According to TNS Media Intelligence, Internet marketing spending should grow by 13.4% in 2008. But strikingly, the research also confirms that the total marketing dollars spent on the Internet represents only 7.2% of the total amount spent on all U.S. advertising. The total US advertising budget is expected to hit $153.7 billion.
So looking at online marketing in the US, traditional marketing dwarfs the Internet. Online marketing is apparently still in the early adopter stage for many companies.
According to Knowledge@Wharton, there are a number of reasons why online spending has not grown as fast as some expected.
In their article of February 06, 2008 “If Online Marketing Is the Future, Why Are Some CMOs Stuck in the Past?” Marketing Professor Peter Fader makes this statement.
"When bad times come, people say, 'We can't abandon the brand. We can do those customer-centric things next year.' The CMO will stay with the skills and responsibilities that he has traditionally relied upon."
At the end of this article, Fader implies that CMOs are behind the times and are indeed stuck in the past.
“Too often, Fader notes, CMOs delegate their web-oriented customer-tracking initiatives. He has a set of test questions about customers that he often asks marketing executives, such as, 'What is the distribution of repeat purchases across your customer base?' or, 'Of all the new customers you acquire this year, what percent will be with you a year later?' Many proudly reply that they have systems in place and can get the answer in a few moments. That's not good enough, says Fader. ‘You need to know it. If a CMO does not have a good sense of this, all the talk about customer centricity is just lip service.’”
The truth of this statement is nothing new to direct marketers. We have experienced low adoption rates for the direct marketing strategy at every turn for the same reason.
I am not talking about what some companies loosely call “direct marketing.” But rather adopters of the full spectrum of the direct marketing strategy including testing, database marketing and CRM.
CMOs have historically focused on branding and the big picture avoiding the trenches to learn more about their customers’ purchase behavior patterns. Analytics has never been their strong suit.
Have you ever noticed how many companies still do not see the urgent need to build a true relational database? Those that don’t are starving for reliable marketing intelligence. But that is the modus operandi for many CMOs in corporate America.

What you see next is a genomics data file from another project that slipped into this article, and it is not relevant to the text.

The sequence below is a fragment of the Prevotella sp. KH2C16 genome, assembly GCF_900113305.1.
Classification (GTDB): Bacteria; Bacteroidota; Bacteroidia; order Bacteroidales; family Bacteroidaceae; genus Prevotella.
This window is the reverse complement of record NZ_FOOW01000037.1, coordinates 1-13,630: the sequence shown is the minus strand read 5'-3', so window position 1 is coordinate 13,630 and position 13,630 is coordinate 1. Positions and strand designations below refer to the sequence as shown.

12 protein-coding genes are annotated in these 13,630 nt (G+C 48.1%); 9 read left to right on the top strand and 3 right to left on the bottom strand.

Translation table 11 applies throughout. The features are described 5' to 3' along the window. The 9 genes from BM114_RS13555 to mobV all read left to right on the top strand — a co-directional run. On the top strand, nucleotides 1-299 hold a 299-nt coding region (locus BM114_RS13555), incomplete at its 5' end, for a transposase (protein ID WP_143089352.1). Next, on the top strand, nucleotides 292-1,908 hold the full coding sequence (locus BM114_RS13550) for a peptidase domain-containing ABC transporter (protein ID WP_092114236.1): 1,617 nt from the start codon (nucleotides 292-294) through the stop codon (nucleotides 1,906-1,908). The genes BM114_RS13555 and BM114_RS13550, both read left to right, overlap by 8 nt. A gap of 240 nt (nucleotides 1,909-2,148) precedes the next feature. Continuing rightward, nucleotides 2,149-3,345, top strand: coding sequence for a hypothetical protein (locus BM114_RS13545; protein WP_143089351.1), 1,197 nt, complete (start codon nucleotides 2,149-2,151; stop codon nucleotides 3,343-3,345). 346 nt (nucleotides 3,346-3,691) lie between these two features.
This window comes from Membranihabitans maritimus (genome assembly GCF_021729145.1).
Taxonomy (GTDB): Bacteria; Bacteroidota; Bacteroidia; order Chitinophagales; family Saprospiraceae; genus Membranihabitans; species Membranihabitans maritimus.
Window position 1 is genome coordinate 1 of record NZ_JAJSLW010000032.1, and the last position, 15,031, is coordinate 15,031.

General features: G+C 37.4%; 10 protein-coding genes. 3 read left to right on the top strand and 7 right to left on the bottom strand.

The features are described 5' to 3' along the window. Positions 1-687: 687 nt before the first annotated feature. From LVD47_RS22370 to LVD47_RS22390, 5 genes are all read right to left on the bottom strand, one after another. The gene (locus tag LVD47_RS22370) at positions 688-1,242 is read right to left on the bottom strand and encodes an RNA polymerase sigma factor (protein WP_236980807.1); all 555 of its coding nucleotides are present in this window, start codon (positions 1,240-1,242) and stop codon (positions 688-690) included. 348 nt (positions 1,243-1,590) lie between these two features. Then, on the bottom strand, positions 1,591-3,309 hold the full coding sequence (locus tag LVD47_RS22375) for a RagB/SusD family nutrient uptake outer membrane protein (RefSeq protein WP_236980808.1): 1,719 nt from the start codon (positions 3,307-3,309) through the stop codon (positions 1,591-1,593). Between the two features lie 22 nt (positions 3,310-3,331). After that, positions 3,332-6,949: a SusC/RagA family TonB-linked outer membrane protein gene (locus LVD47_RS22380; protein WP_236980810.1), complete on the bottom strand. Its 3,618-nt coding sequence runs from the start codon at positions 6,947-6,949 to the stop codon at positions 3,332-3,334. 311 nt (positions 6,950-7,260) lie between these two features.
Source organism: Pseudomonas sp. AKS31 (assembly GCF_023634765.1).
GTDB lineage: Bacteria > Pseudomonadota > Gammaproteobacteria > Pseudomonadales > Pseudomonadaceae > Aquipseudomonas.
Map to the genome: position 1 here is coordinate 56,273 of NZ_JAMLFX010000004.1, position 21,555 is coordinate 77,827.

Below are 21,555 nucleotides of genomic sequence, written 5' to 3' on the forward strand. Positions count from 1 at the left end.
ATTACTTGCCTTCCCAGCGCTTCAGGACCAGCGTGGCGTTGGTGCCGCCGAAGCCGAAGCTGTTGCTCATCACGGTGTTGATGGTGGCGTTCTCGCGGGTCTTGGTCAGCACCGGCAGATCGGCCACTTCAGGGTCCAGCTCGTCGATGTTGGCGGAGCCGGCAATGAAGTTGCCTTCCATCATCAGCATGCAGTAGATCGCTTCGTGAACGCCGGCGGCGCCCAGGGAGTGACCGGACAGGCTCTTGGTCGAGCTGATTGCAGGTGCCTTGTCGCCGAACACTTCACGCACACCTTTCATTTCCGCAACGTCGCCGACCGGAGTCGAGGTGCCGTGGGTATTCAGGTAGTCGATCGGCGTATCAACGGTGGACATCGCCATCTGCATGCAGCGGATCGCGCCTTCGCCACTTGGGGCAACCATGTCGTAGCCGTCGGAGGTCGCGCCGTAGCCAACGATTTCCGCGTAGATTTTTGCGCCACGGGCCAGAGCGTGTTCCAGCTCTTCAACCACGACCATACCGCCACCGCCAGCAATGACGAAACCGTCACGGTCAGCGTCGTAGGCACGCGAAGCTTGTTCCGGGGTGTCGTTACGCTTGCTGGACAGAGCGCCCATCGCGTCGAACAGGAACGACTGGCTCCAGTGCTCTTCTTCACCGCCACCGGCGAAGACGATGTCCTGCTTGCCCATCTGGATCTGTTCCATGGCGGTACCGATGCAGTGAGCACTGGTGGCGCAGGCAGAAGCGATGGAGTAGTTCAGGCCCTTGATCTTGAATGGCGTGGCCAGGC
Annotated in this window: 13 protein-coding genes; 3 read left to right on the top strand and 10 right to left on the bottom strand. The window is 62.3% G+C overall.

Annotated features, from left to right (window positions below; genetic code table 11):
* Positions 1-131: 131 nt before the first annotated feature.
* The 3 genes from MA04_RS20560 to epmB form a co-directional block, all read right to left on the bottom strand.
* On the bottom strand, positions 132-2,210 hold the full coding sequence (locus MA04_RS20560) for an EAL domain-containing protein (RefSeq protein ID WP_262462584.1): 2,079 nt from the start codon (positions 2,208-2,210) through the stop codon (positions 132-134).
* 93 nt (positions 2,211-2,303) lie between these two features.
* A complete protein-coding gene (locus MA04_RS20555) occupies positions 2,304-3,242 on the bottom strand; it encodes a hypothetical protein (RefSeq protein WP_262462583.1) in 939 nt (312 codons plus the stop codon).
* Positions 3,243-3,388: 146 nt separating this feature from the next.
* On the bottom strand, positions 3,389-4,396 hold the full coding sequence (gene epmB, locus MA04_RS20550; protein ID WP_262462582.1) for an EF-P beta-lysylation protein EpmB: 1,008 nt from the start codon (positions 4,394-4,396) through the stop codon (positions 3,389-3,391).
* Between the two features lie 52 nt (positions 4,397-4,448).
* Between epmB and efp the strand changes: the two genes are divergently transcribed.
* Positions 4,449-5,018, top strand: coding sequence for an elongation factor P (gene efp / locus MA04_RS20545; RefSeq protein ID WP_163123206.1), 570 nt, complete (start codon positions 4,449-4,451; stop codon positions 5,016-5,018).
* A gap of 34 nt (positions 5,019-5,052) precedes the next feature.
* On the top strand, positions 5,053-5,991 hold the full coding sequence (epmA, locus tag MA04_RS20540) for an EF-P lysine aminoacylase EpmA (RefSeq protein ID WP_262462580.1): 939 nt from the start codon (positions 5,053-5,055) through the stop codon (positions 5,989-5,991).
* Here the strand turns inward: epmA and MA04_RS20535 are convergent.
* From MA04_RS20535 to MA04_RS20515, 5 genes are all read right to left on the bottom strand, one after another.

I submit that the barriers that are slowing online adoption rates reflect the same barriers that have caused lower than ideal adoption rates for the direct marketing strategy in many companies.
The online revolution is the zenith of direct marketing if done correctly. Yet customer centric spending goes begging.
CMOs are not just stuck in the past. Some will not do what is required to make more of their advertising dollars fully accountable.
The pressure is on for making all spending accountable. But this intimidates both general agencies and their clients who have not yet mastered tracking and full accountability for their advertising budgets.
The Internet leverages the power of the database and direct marketing discipline like no other medium. But to reach maturity in many companies, it will require a transformation not only of the CMO, but a new thought pattern for the senior executives who hire those same CMOs.
Most CMOs are, after all, a reflection of what their managers demand.
Do you think, as I do, that some marketing decision makers “either believe in the effectiveness of the branding strategy or don’t regardless of the evidence?” and that “they either believe in the one-to-one marketing strategy or they don’t regardless of the evidence?”
Have you seen resistance to the new media by some of the CMOs you know or work with? Do you see a correlation, as I do, between the adoption of online marketing and the acceptance of direct marketing as a critical component in the advertising mix?
I’d love to read your thoughts on this.